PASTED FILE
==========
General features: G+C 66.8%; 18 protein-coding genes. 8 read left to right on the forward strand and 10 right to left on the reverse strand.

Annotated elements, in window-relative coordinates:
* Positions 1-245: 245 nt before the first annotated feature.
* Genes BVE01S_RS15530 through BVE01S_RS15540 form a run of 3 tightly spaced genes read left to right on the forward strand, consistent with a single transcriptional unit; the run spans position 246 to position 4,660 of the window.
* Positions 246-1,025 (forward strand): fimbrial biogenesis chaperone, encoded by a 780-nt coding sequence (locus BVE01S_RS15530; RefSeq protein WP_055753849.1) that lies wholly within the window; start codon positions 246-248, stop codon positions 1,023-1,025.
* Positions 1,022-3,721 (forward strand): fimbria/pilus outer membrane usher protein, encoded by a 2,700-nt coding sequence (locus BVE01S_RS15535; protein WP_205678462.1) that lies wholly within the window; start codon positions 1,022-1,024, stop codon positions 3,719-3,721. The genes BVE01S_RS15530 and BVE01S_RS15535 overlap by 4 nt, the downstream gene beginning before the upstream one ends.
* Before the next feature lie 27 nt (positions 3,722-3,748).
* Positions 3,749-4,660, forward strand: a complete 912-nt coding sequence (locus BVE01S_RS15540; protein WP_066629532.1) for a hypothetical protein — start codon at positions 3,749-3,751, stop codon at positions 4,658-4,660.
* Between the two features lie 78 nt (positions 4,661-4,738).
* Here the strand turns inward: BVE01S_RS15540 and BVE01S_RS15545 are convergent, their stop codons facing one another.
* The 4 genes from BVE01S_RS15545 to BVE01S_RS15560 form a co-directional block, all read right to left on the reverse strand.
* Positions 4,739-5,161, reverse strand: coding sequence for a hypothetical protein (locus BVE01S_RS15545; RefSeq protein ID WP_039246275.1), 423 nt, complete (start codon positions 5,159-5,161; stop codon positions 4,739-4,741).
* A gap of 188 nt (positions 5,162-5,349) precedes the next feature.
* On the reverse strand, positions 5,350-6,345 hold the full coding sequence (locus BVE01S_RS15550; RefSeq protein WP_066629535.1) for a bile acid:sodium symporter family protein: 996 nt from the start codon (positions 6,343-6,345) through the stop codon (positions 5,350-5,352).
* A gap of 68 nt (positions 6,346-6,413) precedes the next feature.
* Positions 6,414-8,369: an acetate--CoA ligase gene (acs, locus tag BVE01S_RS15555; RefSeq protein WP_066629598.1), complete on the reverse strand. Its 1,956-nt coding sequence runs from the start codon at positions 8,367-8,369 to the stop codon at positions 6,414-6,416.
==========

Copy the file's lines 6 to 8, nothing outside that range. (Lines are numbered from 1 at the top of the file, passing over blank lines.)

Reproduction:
* Positions 1,022-3,721 (forward strand): fimbria/pilus outer membrane usher protein, encoded by a 2,700-nt coding sequence (locus BVE01S_RS15535; protein WP_205678462.1) that lies wholly within the window; start codon positions 1,022-1,024, stop codon positions 3,719-3,721. The genes BVE01S_RS15530 and BVE01S_RS15535 overlap by 4 nt, the downstream gene beginning before the upstream one ends.
* Before the next feature lie 27 nt (positions 3,722-3,748).
* Positions 3,749-4,660, forward strand: a complete 912-nt coding sequence (locus BVE01S_RS15540; protein WP_066629532.1) for a hypothetical protein — start codon at positions 3,749-3,751, stop codon at positions 4,658-4,660.